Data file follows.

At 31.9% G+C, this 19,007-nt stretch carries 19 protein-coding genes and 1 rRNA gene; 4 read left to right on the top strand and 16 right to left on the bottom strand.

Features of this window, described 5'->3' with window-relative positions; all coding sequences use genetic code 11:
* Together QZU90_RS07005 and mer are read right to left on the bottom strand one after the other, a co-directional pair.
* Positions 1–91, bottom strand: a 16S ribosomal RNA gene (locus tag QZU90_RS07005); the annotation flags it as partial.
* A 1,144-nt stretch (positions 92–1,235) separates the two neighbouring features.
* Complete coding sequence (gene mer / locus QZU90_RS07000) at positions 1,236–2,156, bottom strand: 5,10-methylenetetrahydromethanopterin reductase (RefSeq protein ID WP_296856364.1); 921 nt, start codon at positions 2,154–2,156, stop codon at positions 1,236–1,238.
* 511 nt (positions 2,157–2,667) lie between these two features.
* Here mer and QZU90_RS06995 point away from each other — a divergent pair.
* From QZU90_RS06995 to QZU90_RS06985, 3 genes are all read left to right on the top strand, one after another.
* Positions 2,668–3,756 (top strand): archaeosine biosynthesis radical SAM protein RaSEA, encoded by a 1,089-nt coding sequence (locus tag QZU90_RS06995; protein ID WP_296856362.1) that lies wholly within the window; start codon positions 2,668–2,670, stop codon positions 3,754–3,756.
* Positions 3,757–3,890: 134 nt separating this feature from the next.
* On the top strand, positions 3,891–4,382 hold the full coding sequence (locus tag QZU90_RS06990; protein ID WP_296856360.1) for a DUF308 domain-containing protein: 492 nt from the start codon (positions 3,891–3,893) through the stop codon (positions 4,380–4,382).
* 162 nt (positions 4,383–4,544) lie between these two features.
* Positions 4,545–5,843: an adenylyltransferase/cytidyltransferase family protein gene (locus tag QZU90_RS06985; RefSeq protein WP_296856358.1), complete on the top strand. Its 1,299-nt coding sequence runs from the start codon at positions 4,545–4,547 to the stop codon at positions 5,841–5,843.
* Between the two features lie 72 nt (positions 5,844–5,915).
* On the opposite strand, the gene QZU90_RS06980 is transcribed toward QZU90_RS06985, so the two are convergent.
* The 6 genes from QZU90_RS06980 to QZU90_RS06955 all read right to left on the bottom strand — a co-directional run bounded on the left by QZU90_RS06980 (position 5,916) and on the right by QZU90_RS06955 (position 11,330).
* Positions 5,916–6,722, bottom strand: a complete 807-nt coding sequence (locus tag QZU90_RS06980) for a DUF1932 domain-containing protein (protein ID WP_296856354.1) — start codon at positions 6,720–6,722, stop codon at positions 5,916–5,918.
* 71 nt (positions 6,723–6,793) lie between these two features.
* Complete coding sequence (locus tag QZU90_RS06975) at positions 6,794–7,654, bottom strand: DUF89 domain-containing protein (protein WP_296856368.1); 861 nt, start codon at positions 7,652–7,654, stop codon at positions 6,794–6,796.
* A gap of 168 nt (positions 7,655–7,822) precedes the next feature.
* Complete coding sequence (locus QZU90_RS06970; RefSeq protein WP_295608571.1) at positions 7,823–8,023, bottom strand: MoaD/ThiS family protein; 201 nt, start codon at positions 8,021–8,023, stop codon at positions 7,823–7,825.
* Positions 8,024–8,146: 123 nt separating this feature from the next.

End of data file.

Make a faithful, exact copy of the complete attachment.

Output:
At 31.9% G+C, this 19,007-nt stretch carries 19 protein-coding genes and 1 rRNA gene; 4 read left to right on the top strand and 16 right to left on the bottom strand.

Features of this window, described 5'->3' with window-relative positions; all coding sequences use genetic code 11:
* Together QZU90_RS07005 and mer are read right to left on the bottom strand one after the other, a co-directional pair.
* Positions 1–91, bottom strand: a 16S ribosomal RNA gene (locus tag QZU90_RS07005); the annotation flags it as partial.
* A 1,144-nt stretch (positions 92–1,235) separates the two neighbouring features.
* Complete coding sequence (gene mer / locus QZU90_RS07000) at positions 1,236–2,156, bottom strand: 5,10-methylenetetrahydromethanopterin reductase (RefSeq protein ID WP_296856364.1); 921 nt, start codon at positions 2,154–2,156, stop codon at positions 1,236–1,238.
* 511 nt (positions 2,157–2,667) lie between these two features.
* Here mer and QZU90_RS06995 point away from each other — a divergent pair.
* From QZU90_RS06995 to QZU90_RS06985, 3 genes are all read left to right on the top strand, one after another.
* Positions 2,668–3,756 (top strand): archaeosine biosynthesis radical SAM protein RaSEA, encoded by a 1,089-nt coding sequence (locus tag QZU90_RS06995; protein ID WP_296856362.1) that lies wholly within the window; start codon positions 2,668–2,670, stop codon positions 3,754–3,756.
* Positions 3,757–3,890: 134 nt separating this feature from the next.
* On the top strand, positions 3,891–4,382 hold the full coding sequence (locus tag QZU90_RS06990; protein ID WP_296856360.1) for a DUF308 domain-containing protein: 492 nt from the start codon (positions 3,891–3,893) through the stop codon (positions 4,380–4,382).
* 162 nt (positions 4,383–4,544) lie between these two features.
* Positions 4,545–5,843: an adenylyltransferase/cytidyltransferase family protein gene (locus tag QZU90_RS06985; RefSeq protein WP_296856358.1), complete on the top strand. Its 1,299-nt coding sequence runs from the start codon at positions 4,545–4,547 to the stop codon at positions 5,841–5,843.
* Between the two features lie 72 nt (positions 5,844–5,915).
* On the opposite strand, the gene QZU90_RS06980 is transcribed toward QZU90_RS06985, so the two are convergent.
* The 6 genes from QZU90_RS06980 to QZU90_RS06955 all read right to left on the bottom strand — a co-directional run bounded on the left by QZU90_RS06980 (position 5,916) and on the right by QZU90_RS06955 (position 11,330).
* Positions 5,916–6,722, bottom strand: a complete 807-nt coding sequence (locus tag QZU90_RS06980) for a DUF1932 domain-containing protein (protein ID WP_296856354.1) — start codon at positions 6,720–6,722, stop codon at positions 5,916–5,918.
* 71 nt (positions 6,723–6,793) lie between these two features.
* Complete coding sequence (locus tag QZU90_RS06975) at positions 6,794–7,654, bottom strand: DUF89 domain-containing protein (protein WP_296856368.1); 861 nt, start codon at positions 7,652–7,654, stop codon at positions 6,794–6,796.
* A gap of 168 nt (positions 7,655–7,822) precedes the next feature.
* Complete coding sequence (locus QZU90_RS06970; RefSeq protein WP_295608571.1) at positions 7,823–8,023, bottom strand: MoaD/ThiS family protein; 201 nt, start codon at positions 8,021–8,023, stop codon at positions 7,823–7,825.
* Positions 8,024–8,146: 123 nt separating this feature from the next.